Co-Chair of the ARAS Online Committee
A Brief History of the Creation of ARAS Online
By Tom Singer, M.D., Co-chair of the ARAS Online Committee
I remember a moment of revelation when I was standing in front of the cereal section at the local grocery store and suddenly realized that all the boxes in front of me didn't just spontaneously generate themselves on the shelfthat they actually came from somewhere else where the cereal was created, put in a box, shipped and then placed on the shelf. In that moment, I became aware of my previous belief that Cheerios had always been there in the past and would always be there in the future, instantaneously regenerating themselves—just like the archetypes. For those of you who might share this kind of magical thinking about such things and may now believe that ARAS Online has always existed in the ether of cyberspace where it spontaneously generated itself and would be naturally occurring forever, I would like to tell you that this is not the case. Already, perhaps, some of us may take it for granted that ARAS Online has always been there, but this is far from the truth and I would like to give you some history of how it actually appeared on the shelf of the vast resources now available on the Internet.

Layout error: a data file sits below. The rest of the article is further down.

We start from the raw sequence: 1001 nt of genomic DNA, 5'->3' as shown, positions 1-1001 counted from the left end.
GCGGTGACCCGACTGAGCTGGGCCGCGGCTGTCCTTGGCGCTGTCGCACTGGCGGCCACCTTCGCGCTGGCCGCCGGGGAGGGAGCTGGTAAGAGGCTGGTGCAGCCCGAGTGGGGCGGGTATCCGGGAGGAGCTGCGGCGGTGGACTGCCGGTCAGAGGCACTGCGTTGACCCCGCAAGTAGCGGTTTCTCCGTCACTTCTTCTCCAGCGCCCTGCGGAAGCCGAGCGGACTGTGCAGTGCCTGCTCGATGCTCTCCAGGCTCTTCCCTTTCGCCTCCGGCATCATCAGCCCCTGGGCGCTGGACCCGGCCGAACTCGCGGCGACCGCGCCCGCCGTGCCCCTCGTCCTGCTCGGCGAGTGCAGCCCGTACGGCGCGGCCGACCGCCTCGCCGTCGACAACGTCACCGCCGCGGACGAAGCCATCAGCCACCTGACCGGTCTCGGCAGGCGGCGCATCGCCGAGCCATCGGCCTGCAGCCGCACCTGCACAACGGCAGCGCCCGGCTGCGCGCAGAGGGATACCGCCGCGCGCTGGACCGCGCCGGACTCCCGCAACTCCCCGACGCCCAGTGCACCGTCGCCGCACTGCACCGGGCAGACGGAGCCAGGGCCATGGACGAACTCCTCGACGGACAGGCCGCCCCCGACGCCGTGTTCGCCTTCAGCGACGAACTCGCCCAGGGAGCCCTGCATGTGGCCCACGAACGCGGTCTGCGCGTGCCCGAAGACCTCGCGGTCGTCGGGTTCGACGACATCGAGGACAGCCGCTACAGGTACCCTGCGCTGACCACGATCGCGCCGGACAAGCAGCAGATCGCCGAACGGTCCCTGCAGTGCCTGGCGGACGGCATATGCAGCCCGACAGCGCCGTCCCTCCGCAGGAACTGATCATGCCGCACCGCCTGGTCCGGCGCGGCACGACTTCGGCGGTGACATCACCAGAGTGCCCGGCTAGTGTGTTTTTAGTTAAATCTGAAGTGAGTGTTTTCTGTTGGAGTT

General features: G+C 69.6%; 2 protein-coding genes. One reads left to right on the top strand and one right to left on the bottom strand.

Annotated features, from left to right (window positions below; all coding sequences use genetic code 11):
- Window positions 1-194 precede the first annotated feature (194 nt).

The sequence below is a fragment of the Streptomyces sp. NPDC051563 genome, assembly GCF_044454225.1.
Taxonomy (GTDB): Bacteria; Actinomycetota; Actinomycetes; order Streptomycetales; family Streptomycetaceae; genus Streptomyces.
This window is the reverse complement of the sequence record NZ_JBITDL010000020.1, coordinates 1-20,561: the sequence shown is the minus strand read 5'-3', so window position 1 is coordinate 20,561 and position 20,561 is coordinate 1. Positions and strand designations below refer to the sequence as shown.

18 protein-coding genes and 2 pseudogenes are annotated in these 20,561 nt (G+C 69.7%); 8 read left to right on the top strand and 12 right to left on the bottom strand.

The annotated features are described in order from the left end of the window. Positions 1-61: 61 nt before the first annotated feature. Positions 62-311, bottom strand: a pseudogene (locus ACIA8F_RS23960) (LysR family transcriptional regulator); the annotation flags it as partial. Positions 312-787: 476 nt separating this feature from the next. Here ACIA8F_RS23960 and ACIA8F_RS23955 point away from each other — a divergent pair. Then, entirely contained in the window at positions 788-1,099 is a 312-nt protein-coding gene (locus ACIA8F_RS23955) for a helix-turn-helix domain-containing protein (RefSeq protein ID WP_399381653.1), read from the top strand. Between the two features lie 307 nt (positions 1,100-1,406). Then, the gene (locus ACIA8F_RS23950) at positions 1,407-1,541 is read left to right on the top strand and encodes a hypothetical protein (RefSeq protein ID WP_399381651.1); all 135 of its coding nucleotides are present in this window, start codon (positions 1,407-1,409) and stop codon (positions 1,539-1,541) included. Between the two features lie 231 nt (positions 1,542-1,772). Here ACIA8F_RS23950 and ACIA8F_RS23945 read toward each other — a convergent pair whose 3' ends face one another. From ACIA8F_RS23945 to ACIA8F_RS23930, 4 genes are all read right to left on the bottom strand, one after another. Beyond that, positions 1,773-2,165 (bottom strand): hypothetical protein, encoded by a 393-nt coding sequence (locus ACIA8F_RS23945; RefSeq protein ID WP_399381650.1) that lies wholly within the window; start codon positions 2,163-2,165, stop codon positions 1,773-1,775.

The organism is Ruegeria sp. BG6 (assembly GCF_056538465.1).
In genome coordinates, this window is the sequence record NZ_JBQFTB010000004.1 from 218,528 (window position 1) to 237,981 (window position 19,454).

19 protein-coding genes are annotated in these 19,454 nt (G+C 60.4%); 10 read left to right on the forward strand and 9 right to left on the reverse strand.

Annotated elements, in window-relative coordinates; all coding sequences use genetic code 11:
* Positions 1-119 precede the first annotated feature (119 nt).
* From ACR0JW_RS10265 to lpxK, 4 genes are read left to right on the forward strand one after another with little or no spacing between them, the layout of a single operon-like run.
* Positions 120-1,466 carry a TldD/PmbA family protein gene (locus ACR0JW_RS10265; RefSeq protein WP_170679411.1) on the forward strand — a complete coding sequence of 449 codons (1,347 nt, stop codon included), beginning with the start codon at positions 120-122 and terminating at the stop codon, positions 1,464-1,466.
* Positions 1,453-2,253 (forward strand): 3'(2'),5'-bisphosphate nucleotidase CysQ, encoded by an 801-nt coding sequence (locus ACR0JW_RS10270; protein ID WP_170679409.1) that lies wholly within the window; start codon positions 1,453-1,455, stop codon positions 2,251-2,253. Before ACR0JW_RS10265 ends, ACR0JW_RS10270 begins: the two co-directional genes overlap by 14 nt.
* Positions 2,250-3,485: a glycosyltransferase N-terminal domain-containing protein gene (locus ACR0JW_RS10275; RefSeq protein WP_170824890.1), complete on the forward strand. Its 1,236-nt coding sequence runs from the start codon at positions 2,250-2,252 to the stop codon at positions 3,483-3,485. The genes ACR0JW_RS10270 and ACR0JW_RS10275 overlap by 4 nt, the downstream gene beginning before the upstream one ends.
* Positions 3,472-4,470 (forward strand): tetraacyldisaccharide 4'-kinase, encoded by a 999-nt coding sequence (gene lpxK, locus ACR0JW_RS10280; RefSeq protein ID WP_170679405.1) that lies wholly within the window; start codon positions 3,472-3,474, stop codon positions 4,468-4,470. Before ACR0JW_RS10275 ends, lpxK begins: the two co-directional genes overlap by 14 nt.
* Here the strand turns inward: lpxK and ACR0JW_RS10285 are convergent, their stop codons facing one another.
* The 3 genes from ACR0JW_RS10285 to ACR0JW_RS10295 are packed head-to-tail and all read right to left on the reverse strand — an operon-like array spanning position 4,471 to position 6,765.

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If you have questions about specific images, searching, how to use ARAS, or archetypal symbolism in general, please email them to us at
Amplification: The Dance
By Mary Jo Spencer, ARAS San Francisco.  This classic article originally appeared in Journal of Analytical Psychology 1984, Vol. 29, Pages 113-123 and is reproduced with permission.